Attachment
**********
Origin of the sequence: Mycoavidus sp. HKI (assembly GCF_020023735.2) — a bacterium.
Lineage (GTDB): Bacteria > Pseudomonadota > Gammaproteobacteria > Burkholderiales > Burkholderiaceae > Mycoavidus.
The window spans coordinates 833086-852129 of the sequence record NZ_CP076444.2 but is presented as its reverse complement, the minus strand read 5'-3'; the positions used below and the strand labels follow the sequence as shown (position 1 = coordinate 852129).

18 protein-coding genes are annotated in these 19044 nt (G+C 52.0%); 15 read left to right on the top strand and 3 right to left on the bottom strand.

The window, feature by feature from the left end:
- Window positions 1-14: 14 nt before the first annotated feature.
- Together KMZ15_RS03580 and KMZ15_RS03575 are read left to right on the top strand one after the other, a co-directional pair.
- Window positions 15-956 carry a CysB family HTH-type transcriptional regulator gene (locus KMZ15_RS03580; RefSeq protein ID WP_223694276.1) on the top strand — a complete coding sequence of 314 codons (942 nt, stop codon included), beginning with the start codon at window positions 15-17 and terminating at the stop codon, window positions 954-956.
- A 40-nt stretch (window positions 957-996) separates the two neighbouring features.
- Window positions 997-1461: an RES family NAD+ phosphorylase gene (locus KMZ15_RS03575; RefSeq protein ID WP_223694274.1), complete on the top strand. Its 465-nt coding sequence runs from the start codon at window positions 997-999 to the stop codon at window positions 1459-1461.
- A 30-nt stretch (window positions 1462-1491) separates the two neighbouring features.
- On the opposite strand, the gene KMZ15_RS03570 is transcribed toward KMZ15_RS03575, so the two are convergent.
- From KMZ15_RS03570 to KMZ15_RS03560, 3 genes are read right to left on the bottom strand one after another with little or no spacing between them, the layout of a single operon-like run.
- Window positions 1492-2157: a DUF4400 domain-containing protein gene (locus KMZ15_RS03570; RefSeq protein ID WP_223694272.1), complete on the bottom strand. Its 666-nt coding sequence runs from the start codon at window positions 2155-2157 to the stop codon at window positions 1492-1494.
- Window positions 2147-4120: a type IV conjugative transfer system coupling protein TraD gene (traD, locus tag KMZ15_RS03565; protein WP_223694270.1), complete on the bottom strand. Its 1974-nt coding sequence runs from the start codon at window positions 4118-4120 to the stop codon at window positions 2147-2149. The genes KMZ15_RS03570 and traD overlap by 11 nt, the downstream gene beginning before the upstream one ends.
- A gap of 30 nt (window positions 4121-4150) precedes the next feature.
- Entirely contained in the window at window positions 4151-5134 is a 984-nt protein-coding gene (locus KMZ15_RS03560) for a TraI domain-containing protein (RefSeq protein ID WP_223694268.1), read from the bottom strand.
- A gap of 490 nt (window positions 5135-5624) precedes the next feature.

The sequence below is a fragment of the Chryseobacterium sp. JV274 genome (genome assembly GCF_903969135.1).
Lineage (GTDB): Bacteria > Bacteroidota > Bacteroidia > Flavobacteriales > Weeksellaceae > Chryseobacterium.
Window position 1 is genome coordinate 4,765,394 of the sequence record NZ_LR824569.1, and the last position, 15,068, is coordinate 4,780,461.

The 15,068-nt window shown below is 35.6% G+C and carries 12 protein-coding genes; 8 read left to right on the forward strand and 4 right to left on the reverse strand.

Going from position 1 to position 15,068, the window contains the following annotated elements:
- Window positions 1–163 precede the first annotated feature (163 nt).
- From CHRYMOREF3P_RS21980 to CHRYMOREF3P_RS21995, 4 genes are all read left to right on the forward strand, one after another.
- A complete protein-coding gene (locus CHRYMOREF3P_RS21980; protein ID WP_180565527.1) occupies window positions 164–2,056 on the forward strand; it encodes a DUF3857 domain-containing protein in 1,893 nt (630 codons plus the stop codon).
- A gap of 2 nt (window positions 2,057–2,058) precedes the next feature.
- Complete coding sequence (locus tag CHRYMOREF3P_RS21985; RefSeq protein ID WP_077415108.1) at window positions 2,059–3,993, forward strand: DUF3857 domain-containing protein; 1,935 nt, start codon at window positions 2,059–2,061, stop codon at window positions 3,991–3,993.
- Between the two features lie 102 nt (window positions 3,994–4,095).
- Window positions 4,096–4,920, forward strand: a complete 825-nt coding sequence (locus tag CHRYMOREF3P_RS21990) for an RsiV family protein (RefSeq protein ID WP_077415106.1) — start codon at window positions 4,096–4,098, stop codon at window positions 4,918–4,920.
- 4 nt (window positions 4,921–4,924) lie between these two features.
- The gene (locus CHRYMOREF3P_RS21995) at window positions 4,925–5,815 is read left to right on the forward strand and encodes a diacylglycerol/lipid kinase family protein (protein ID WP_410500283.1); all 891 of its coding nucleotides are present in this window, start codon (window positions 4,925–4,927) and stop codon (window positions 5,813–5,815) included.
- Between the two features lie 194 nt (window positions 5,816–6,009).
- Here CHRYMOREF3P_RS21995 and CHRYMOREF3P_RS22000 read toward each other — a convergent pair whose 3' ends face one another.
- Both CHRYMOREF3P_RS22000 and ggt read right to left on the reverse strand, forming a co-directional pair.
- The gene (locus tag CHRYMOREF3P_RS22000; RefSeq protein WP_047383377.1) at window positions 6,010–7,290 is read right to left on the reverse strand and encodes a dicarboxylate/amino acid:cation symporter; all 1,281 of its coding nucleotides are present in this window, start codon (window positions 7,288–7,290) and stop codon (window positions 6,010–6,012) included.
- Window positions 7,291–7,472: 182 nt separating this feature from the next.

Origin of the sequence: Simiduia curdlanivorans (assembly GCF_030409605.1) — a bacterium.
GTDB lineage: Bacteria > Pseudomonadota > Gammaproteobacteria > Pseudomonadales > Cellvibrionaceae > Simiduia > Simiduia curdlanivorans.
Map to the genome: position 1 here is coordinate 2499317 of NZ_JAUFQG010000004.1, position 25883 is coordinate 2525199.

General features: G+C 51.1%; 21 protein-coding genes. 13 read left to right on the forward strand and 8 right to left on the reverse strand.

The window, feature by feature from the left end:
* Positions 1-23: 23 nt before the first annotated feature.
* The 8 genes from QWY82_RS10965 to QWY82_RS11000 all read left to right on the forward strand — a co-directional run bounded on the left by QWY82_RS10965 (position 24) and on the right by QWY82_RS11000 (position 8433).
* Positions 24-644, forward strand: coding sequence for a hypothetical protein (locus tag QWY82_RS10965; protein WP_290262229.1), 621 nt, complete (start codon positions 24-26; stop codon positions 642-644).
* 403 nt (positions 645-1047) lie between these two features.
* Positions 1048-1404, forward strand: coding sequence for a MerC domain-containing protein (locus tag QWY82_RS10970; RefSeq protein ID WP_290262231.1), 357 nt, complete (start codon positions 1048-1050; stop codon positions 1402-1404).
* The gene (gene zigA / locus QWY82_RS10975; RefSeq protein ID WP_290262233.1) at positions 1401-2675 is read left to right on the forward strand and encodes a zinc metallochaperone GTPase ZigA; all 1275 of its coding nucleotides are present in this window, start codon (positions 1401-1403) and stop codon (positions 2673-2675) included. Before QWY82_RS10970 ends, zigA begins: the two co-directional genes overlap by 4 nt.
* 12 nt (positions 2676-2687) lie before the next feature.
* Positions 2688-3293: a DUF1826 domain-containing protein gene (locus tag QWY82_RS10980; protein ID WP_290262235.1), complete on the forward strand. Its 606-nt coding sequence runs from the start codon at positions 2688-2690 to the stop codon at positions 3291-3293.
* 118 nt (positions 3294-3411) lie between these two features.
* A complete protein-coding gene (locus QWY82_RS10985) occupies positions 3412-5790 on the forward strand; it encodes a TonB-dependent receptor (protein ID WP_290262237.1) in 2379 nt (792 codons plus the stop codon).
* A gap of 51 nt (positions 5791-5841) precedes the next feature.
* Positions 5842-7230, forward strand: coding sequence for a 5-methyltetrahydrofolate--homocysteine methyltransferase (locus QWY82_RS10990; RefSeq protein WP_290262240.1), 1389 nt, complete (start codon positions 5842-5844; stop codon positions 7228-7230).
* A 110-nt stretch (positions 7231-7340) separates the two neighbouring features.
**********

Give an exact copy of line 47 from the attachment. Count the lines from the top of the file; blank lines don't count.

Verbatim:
* Positions 1048-1404, forward strand: coding sequence for a MerC domain-containing protein (locus tag QWY82_RS10970; RefSeq protein ID WP_290262231.1), 357 nt, complete (start codon positions 1048-1050; stop codon positions 1402-1404).